Lower Mainland social service agency that started in 1916 barn celebrates 50th anniversary – Hope Standard
Suaad Sharif was a social worker in her native country, Iraq.
But she and her husband knew they could no longer stay in the area due to political and social issues including war, injustice, corruption.
One of the first things they did when they and their children moved to Langley in 2016 was computer research.
“Okay, let’s google any community service to help newcomers and refugees,” Sharif said. “We found Langley Community Services on the front page.”
Her husband received job search and resume help, and then she launched programs through the organization, which celebrates its 50th anniversary this year.
“I started taking a small conversational English course and one of the job centers [workers] advise me that because i can speak arabic and kurdish, say “oh i have clients who struggle with english”.
She started volunteering, but had to back off temporarily while taking classes at New Directions English Language School to learn English.
Then LCSS sent Sharif a job offer which turned out to be perfect, a casual worker who could speak Arabic to help newcomers. She knew the services as a client. Now she is a staff member.
“My heart is here to help immigrants, because I have been in their shoes,” she said.
She explained that trying to build a new life in a new culture, with a new language that is not spoken, is difficult and that the programs at LCSS make a huge difference.
“When I came to Canada…they just accept you,” she said. “I felt like I belonged here, with LCSS. I want to give it back to this community. Even if they don’t pay me, I will pay them, just give me a job.
Today, Sharif is a social worker in Canada, although her technical title is Family and Youth Counsellor.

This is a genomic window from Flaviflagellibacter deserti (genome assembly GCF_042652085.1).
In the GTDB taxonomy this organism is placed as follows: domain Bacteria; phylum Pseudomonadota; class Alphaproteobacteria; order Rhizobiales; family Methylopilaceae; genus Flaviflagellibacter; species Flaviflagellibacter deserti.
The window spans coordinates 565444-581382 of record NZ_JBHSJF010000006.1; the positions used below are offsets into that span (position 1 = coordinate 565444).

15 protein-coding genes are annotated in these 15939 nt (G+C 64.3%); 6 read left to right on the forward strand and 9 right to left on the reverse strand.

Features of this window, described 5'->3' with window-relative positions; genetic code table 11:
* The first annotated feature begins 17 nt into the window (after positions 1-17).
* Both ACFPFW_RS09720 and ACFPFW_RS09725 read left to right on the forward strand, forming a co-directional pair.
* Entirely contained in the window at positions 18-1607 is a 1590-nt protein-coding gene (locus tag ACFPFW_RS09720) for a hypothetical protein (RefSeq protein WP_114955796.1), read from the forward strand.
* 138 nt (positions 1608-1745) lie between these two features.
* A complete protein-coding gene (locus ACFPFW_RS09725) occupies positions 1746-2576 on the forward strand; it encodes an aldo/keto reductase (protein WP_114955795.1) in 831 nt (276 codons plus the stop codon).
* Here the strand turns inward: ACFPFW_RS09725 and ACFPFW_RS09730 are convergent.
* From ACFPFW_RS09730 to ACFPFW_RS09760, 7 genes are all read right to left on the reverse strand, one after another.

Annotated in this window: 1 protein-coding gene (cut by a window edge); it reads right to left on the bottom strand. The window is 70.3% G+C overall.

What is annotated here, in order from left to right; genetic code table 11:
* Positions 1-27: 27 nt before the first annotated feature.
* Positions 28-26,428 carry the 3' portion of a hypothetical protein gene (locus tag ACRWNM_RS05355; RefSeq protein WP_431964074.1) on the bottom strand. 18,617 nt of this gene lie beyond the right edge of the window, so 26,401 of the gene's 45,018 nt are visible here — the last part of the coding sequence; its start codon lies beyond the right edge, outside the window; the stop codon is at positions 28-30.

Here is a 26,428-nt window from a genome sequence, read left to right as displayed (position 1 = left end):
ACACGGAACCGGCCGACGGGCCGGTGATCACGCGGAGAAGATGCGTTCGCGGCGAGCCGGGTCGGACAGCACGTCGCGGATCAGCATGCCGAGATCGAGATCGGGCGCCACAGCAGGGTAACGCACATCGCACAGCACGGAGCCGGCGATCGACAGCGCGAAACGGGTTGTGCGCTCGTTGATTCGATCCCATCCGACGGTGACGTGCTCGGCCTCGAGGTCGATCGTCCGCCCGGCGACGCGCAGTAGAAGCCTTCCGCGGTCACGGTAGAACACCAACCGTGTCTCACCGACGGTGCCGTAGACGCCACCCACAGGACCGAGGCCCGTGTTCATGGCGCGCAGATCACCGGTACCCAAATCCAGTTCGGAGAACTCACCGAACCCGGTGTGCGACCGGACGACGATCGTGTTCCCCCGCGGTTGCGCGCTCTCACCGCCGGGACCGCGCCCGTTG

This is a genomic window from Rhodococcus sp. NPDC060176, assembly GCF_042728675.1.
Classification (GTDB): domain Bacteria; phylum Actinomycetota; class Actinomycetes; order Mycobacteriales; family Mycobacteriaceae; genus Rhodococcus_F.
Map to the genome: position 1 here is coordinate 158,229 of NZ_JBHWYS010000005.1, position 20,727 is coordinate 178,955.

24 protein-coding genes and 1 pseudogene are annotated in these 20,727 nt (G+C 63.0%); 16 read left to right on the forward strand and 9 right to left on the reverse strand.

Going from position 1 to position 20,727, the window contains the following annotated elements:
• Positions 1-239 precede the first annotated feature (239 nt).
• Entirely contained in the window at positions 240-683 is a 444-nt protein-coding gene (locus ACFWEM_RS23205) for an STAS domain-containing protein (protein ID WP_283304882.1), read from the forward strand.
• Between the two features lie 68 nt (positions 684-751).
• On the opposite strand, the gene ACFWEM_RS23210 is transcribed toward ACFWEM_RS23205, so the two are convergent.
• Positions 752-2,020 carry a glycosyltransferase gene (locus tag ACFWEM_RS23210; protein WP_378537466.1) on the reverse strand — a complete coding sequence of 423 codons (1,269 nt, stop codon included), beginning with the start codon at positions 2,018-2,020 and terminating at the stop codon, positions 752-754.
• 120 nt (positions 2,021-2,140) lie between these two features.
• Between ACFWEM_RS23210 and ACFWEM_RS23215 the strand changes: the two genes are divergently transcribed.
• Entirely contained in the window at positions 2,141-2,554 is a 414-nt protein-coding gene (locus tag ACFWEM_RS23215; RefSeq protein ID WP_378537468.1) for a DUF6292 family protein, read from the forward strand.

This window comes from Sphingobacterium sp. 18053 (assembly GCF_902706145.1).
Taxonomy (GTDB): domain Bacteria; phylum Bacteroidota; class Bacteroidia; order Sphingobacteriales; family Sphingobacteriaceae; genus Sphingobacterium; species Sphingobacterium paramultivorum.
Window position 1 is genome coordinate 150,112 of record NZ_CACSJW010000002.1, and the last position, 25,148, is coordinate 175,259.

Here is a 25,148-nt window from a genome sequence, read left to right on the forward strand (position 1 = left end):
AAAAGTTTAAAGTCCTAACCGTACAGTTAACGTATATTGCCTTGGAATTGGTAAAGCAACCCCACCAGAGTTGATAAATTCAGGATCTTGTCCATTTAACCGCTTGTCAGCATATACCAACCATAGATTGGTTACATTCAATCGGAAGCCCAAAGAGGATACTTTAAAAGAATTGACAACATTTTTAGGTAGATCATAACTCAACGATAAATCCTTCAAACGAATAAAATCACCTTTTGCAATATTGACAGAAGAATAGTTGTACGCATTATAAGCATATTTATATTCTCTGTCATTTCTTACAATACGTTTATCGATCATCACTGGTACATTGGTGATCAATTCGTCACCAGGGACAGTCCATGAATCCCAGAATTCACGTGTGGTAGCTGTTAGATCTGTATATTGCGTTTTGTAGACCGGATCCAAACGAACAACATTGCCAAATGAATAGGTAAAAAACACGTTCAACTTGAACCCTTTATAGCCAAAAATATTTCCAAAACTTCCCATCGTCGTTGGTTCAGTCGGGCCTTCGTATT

“LCSS just saved my life,” Sharif said.
The organization has been offering people a lifeline for five decades.
In the 1960s, Langley’s growth brought about the need for more social services. The Reverend Gordon Holtby of Sharon United Church in Murrayville was on the provincial family court committee dealing with families. The committee envisioned an organization that could help families before they became embroiled in the justice system and before minors got into trouble.
He and 25 other volunteers formed the Langley Family Services Society which would become LCSS. The first office was above the Rexall Drugs at 20459 Fraser Hwy. In that first year, the group received 903 calls from people in distress, another 331 calls for legal and community resources, and 294 inquiries about Christmas baskets. The group also carried out 118 counseling interviews this first year.
In 1977 the name was changed to Langley Family Services. It offered volunteer-led parent groups and drug and alcohol counseling.
In 1981, the group moved. A 1916-era barn on the former Beaulieu Farm at 204th Street and 53rd Avenue was moved to 207th Street and 53rd Avenue, formerly the Blacklock Farm. In addition to the relocated barn, the group used the Blacklock Farm, which is still on the site.
With more space came more programs, ranging from transactional analysis (a type of therapy) to weight loss workshops.
Christmas hampers had begun in 1971, and the agency launched the Lower Mainland’s first food bank in 1983, a crisis line in 1992, and a volunteer office in 1998.
Accreditation came in 2003. In 2005 the barn was destroyed by fire. Later, a teenage boy and a teenage girl started the fire which caused more than $1 million in damage. Council President Rebecca Darnell convinced the judge to allow alternative justice. The teenagers would end up being helped by the very people affected by the fire. The girl was sentenced to 100 hours of community service, which she did at the LCSS.